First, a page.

VMware's (VMW -1.4%) EVO: RAIL system, formerly codenamed Project Mystic and Marvin, consists of an integrated server/storage/networking appliance optimized to run VMware's vSphere virtualization platform. VMware won't sell the hardware, but will instead rely on partners such as Dell, Fujitsu, Super Micro (NASDAQ:SMCI), and (of course) EMC.
EVO: RAIL, revealed on the first day of VMware's VMworld conference, can scale to 4 appliances and 16 nodes. VMware promises unmatched deployment times for virtual machines.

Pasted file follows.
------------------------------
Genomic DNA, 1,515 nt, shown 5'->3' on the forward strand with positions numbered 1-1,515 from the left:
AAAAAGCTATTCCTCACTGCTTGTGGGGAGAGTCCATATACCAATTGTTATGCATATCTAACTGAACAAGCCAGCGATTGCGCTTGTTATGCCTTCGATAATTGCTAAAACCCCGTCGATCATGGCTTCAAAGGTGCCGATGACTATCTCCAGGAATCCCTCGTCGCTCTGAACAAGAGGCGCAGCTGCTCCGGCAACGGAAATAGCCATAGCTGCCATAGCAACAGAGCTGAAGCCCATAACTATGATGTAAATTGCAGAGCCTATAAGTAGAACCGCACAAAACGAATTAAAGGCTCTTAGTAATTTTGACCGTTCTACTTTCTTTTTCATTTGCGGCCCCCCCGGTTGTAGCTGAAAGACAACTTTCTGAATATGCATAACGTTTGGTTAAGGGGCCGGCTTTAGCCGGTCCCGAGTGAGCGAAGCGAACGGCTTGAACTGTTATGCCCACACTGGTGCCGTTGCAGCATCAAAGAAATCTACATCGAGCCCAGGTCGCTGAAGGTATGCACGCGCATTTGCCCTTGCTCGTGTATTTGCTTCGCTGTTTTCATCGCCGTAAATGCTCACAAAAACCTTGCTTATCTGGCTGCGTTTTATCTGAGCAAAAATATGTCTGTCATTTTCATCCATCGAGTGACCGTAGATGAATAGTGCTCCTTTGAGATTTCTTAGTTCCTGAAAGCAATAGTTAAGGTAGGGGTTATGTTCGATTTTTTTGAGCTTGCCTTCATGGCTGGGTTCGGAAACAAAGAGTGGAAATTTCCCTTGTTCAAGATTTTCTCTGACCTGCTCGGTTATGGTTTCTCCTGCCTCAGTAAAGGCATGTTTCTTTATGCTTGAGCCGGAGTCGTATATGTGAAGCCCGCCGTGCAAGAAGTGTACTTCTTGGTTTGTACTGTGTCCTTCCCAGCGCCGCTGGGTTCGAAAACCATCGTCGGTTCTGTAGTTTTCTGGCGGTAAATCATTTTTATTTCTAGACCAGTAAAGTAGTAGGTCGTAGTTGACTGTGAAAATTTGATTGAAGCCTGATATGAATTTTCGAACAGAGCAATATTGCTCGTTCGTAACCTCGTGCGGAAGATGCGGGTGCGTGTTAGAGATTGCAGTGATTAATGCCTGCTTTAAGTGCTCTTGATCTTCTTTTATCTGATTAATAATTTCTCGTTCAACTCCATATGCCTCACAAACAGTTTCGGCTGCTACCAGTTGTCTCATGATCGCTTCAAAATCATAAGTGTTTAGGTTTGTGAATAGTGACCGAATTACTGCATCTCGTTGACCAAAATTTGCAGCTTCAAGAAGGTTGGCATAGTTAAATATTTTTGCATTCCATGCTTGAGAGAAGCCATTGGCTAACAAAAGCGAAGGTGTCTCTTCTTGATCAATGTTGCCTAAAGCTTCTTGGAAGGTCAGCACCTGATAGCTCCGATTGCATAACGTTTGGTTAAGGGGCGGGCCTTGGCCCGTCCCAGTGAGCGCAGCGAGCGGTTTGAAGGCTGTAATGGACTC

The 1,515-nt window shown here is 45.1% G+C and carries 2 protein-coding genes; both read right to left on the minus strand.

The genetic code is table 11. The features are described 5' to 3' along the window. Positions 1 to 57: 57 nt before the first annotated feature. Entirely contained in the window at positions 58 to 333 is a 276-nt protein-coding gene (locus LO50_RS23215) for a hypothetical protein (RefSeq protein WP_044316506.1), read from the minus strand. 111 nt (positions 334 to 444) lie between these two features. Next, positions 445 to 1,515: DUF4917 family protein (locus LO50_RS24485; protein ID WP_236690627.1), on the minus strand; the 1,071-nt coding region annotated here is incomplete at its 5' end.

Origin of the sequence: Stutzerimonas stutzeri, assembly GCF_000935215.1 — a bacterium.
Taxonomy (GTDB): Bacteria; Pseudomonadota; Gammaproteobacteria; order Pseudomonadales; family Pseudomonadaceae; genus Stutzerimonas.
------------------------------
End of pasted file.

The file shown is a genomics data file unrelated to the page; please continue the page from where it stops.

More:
VMware suggests the system, which enters a crowded converged hardware market already featuring H-P, Dell, and EMC/Cisco's VCE JV, is meant to handle use cases such as PC virtualization infrastructures and remote/branch offices, rather than act as a high-end server replacement. VCE is more focused on the high-end.
The company is also previewing EVO: RACK, a converged hardware system meant for hyperscale Web/cloud deployments. EVO: RACK is meant to leverage commodity hardware designs, such as those delivered by Facebook's Open Compute Project.